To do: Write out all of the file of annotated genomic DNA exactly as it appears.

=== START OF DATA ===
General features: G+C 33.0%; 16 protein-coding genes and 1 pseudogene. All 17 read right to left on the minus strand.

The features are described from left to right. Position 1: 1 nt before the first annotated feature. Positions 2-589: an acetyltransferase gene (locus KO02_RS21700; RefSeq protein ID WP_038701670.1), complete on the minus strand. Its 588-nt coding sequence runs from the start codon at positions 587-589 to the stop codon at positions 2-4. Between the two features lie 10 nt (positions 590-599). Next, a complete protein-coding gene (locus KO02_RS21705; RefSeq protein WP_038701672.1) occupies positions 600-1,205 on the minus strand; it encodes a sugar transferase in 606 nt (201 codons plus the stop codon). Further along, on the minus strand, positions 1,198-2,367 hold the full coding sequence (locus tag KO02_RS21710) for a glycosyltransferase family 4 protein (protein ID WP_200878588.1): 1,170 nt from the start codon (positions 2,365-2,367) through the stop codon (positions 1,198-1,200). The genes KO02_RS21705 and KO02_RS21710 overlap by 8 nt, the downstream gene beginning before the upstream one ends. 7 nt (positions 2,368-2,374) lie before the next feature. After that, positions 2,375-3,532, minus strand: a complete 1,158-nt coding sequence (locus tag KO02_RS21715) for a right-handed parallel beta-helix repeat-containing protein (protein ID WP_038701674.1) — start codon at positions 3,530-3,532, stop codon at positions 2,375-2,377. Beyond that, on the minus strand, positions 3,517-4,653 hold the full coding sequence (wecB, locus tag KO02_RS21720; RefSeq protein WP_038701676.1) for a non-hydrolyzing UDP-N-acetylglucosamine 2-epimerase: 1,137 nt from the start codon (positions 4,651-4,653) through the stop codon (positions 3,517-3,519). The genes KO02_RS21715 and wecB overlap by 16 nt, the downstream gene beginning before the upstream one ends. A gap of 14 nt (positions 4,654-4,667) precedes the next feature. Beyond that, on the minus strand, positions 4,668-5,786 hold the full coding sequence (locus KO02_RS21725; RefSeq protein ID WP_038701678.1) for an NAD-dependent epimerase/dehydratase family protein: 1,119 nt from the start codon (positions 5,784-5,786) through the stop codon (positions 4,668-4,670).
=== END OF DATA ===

General features: G+C 33.0%; 16 protein-coding genes and 1 pseudogene. All 17 read right to left on the minus strand.

The features are described from left to right. Position 1: 1 nt before the first annotated feature. Positions 2-589: an acetyltransferase gene (locus KO02_RS21700; RefSeq protein ID WP_038701670.1), complete on the minus strand. Its 588-nt coding sequence runs from the start codon at positions 587-589 to the stop codon at positions 2-4. Between the two features lie 10 nt (positions 590-599). Next, a complete protein-coding gene (locus KO02_RS21705; RefSeq protein WP_038701672.1) occupies positions 600-1,205 on the minus strand; it encodes a sugar transferase in 606 nt (201 codons plus the stop codon). Further along, on the minus strand, positions 1,198-2,367 hold the full coding sequence (locus tag KO02_RS21710) for a glycosyltransferase family 4 protein (protein ID WP_200878588.1): 1,170 nt from the start codon (positions 2,365-2,367) through the stop codon (positions 1,198-1,200). The genes KO02_RS21705 and KO02_RS21710 overlap by 8 nt, the downstream gene beginning before the upstream one ends. 7 nt (positions 2,368-2,374) lie before the next feature. After that, positions 2,375-3,532, minus strand: a complete 1,158-nt coding sequence (locus tag KO02_RS21715) for a right-handed parallel beta-helix repeat-containing protein (protein ID WP_038701674.1) — start codon at positions 3,530-3,532, stop codon at positions 2,375-2,377. Beyond that, on the minus strand, positions 3,517-4,653 hold the full coding sequence (wecB, locus tag KO02_RS21720; RefSeq protein WP_038701676.1) for a non-hydrolyzing UDP-N-acetylglucosamine 2-epimerase: 1,137 nt from the start codon (positions 4,651-4,653) through the stop codon (positions 3,517-3,519). The genes KO02_RS21715 and wecB overlap by 16 nt, the downstream gene beginning before the upstream one ends. A gap of 14 nt (positions 4,654-4,667) precedes the next feature. Beyond that, on the minus strand, positions 4,668-5,786 hold the full coding sequence (locus KO02_RS21725; RefSeq protein ID WP_038701678.1) for an NAD-dependent epimerase/dehydratase family protein: 1,119 nt from the start codon (positions 5,784-5,786) through the stop codon (positions 4,668-4,670).